“We are happy to have a review of federalism but it has to be fair dinkum and show us the money.”
He said he was not interested in any increase in GST.
And on Monday morning, South Australian Labor Premier Jay Weatherill called on the Abbott government to reinstate $80 billion in health and education funding cut from state government budgets by the Commonwealth in Treasurer Joe Hockey’s first budget.
“Philosophically I’m opposed to a taxation [system] that places the lion’s share of the burden on those who can least afford it,” he said.
Mr Weatherill defended the existing GST distribution formula of horizontal fiscal equalisation, which ensures all states and territories have a similar level of services in areas such as health.
And he contradicted Mr Abbott, declaring it was “not possible to make it [the tax system] more equitable without somebody losing”.
Mr Weatherill also lashed Western Australia for seeking to “cut themselves adrift” after being a “beggar state” for decades.
NSW Premier Mike Baird said his state welcomed the Prime Minister’s push to reform the federation.
“As I’ve made the point previously, the status quo in areas like health is not sustainable as state budgets do not have the capacity to go it alone,” he said.
“NSW strongly supports the white papers established into reform of the federation and the tax system, and will be an active and constructive participant in this process.”
And Queensland Premier Campbell Newman and WA Premier Colin Barnett both welcomed the Prime Minister’s call for reform.
“We need to clearly define which levels of government should deliver education in schools and universities and health services in hospitals, as well as who should provide the roads, rail, ports, electricity and water supplies that are essential to our future prosperity,” Mr Newman said.
“There are far too many areas where federal and state responsibilities overlap and create waste, duplication and confusion.”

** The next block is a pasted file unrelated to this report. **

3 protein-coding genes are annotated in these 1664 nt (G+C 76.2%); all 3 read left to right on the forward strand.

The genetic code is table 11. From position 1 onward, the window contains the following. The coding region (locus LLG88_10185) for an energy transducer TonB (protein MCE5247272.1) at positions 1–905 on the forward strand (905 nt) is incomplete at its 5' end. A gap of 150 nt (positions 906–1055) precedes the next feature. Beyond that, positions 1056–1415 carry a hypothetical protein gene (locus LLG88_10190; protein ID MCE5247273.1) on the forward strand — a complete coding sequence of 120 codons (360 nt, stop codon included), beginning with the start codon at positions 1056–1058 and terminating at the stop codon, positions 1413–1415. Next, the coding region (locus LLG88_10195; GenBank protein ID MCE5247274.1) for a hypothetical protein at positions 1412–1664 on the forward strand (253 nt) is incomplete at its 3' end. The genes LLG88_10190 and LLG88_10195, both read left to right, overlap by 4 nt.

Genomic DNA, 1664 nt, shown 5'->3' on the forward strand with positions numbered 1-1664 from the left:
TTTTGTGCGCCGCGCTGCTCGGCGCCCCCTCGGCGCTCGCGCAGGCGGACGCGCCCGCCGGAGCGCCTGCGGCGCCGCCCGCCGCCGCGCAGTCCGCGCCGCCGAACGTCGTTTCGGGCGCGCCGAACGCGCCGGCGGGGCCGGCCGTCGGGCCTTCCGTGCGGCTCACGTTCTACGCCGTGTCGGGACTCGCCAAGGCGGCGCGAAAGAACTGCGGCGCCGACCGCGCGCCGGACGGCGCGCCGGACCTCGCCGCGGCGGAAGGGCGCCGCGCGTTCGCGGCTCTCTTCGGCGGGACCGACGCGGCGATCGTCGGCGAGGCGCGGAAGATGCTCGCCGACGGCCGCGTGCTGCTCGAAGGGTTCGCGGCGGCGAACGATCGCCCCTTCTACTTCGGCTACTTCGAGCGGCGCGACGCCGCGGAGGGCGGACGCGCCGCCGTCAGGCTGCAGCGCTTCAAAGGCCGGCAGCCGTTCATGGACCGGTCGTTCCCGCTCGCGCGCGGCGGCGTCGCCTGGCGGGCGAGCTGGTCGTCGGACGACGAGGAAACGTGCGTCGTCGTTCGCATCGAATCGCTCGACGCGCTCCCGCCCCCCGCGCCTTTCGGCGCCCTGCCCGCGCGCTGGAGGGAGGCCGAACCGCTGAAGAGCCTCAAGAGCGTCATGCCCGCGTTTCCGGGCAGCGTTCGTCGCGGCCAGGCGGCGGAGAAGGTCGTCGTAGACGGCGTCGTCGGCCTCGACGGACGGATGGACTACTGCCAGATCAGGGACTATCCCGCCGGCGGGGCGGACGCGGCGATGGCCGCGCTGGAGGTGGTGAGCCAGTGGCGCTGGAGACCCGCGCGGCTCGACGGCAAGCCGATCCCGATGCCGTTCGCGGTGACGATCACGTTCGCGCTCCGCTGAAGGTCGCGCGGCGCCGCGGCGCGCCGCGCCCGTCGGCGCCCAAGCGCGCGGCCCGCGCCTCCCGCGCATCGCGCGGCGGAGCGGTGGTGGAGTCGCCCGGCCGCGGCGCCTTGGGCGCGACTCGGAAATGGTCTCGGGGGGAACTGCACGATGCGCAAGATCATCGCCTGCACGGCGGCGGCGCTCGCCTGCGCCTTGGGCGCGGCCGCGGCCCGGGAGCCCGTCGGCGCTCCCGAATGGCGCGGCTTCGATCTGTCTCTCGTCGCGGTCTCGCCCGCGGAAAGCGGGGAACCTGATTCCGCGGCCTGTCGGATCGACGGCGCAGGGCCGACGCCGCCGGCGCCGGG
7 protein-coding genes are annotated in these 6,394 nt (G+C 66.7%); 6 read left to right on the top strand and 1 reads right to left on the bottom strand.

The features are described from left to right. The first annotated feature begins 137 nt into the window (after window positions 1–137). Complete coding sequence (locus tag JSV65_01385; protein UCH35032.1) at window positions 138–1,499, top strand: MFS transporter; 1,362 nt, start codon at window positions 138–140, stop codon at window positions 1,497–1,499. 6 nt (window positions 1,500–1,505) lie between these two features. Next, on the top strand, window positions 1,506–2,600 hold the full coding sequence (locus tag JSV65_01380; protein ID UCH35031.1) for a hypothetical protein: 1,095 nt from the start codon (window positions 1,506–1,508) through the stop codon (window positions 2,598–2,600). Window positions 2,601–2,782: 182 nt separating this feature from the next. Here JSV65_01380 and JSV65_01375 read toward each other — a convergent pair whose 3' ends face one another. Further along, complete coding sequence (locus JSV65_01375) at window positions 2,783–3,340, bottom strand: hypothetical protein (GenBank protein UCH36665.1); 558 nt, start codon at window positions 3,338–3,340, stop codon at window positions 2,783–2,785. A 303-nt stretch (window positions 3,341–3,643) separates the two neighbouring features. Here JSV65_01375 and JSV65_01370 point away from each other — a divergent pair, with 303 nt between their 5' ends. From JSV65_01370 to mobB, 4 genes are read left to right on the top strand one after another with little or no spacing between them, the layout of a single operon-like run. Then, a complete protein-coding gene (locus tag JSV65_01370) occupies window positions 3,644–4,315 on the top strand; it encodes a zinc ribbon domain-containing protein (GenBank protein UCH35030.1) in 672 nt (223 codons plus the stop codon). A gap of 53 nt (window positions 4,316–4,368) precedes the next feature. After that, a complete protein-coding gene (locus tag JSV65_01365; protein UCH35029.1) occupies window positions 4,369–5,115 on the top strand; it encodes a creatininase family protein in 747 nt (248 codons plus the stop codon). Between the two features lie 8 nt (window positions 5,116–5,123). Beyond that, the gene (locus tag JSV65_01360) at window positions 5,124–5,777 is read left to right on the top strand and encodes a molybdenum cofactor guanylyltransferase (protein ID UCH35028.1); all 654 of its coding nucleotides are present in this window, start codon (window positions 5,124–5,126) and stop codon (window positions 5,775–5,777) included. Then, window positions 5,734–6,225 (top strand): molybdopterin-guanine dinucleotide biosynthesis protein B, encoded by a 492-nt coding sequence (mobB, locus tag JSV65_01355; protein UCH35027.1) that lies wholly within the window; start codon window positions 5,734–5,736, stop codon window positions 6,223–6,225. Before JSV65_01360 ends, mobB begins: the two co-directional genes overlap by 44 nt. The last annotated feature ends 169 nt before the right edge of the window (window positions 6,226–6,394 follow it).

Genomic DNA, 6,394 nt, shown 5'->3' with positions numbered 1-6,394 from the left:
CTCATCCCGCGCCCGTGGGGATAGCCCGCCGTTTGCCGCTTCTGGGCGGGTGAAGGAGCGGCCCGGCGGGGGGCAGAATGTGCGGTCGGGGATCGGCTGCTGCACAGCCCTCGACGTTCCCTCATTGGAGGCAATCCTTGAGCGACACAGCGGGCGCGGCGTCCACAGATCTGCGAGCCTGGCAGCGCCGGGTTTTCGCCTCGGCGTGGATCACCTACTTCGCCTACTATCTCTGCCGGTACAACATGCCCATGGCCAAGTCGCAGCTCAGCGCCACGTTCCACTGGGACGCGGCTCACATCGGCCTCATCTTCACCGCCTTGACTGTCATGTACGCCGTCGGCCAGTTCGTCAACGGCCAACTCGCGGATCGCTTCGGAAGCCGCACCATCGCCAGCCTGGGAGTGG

Mr Barnett contradicted Mr Weatherill, arguing that the GST distribution formula did need to be fixed.
“I welcome the Prime Minister’s comments, in particular around the need for reform to the GST distribution, recognising as I have always said that long-term change will involve some compromise,” he said.
“WA remains willing to engage and contribute. However, we remain of the view that there can be no meaningful discussion on increases to the rate or base of the GST until the distribution model is fixed.”
In 2014-15, NSW will receive 97 cents for every dollar of GST it pays, Victoria will receive 88 cents and WA will receive just 37 cents. All other states and territories receive more revenue back from the Commonwealth than they pay into the federal pot.
Opposition leader Bill Shorten warned Australians would face new or increased taxes – and funding cuts to schools and hospitals – under the reforms Mr Abbott had flagged.
“When Tony Abbott talks about ‘adjusting states’ revenues up’, that means increasing taxes,” he said.
“When Tony Abbott talks about he’ll ‘work with states on a range of tax reforms that could permanently improve the states’ tax base’, that means increasing taxes.
“Australians won’t be fooled by Tony Abbott’s egging on the states to ask for an increase in the GST – this is Tony Abbott calling for an increase in GST and other taxes.”
Source: The Sidney Morning Herald